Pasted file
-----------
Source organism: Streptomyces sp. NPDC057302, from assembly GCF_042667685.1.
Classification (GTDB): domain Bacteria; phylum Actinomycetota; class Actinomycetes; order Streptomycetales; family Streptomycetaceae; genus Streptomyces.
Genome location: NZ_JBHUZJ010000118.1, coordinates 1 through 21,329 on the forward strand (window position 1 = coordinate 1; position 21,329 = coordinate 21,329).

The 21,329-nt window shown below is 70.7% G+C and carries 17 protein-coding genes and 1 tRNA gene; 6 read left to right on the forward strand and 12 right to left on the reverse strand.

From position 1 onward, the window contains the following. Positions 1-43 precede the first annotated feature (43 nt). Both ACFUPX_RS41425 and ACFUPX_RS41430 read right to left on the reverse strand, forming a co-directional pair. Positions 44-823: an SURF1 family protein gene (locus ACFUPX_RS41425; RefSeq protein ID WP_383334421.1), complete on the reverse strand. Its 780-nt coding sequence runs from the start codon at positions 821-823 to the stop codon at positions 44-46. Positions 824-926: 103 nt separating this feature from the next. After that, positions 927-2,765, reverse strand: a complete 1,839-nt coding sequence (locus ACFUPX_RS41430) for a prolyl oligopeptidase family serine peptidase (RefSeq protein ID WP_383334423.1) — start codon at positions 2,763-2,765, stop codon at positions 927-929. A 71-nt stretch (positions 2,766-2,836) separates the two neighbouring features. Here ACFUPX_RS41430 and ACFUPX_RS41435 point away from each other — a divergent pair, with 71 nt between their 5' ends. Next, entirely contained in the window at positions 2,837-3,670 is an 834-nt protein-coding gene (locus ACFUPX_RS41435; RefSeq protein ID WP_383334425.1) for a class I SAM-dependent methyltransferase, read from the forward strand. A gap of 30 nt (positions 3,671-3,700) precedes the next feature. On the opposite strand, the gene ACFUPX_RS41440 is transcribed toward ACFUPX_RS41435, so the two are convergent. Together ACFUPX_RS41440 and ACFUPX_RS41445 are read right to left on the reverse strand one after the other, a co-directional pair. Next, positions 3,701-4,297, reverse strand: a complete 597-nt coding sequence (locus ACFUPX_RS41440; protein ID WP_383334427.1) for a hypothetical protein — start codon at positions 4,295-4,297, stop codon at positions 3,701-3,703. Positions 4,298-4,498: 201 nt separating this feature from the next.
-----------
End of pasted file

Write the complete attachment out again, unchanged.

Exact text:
Source organism: Streptomyces sp. NPDC057302, from assembly GCF_042667685.1.
Classification (GTDB): domain Bacteria; phylum Actinomycetota; class Actinomycetes; order Streptomycetales; family Streptomycetaceae; genus Streptomyces.
Genome location: NZ_JBHUZJ010000118.1, coordinates 1 through 21,329 on the forward strand (window position 1 = coordinate 1; position 21,329 = coordinate 21,329).

The 21,329-nt window shown below is 70.7% G+C and carries 17 protein-coding genes and 1 tRNA gene; 6 read left to right on the forward strand and 12 right to left on the reverse strand.

From position 1 onward, the window contains the following. Positions 1-43 precede the first annotated feature (43 nt). Both ACFUPX_RS41425 and ACFUPX_RS41430 read right to left on the reverse strand, forming a co-directional pair. Positions 44-823: an SURF1 family protein gene (locus ACFUPX_RS41425; RefSeq protein ID WP_383334421.1), complete on the reverse strand. Its 780-nt coding sequence runs from the start codon at positions 821-823 to the stop codon at positions 44-46. Positions 824-926: 103 nt separating this feature from the next. After that, positions 927-2,765, reverse strand: a complete 1,839-nt coding sequence (locus ACFUPX_RS41430) for a prolyl oligopeptidase family serine peptidase (RefSeq protein ID WP_383334423.1) — start codon at positions 2,763-2,765, stop codon at positions 927-929. A 71-nt stretch (positions 2,766-2,836) separates the two neighbouring features. Here ACFUPX_RS41430 and ACFUPX_RS41435 point away from each other — a divergent pair, with 71 nt between their 5' ends. Next, entirely contained in the window at positions 2,837-3,670 is an 834-nt protein-coding gene (locus ACFUPX_RS41435; RefSeq protein ID WP_383334425.1) for a class I SAM-dependent methyltransferase, read from the forward strand. A gap of 30 nt (positions 3,671-3,700) precedes the next feature. On the opposite strand, the gene ACFUPX_RS41440 is transcribed toward ACFUPX_RS41435, so the two are convergent. Together ACFUPX_RS41440 and ACFUPX_RS41445 are read right to left on the reverse strand one after the other, a co-directional pair. Next, positions 3,701-4,297, reverse strand: a complete 597-nt coding sequence (locus ACFUPX_RS41440; protein ID WP_383334427.1) for a hypothetical protein — start codon at positions 4,295-4,297, stop codon at positions 3,701-3,703. Positions 4,298-4,498: 201 nt separating this feature from the next.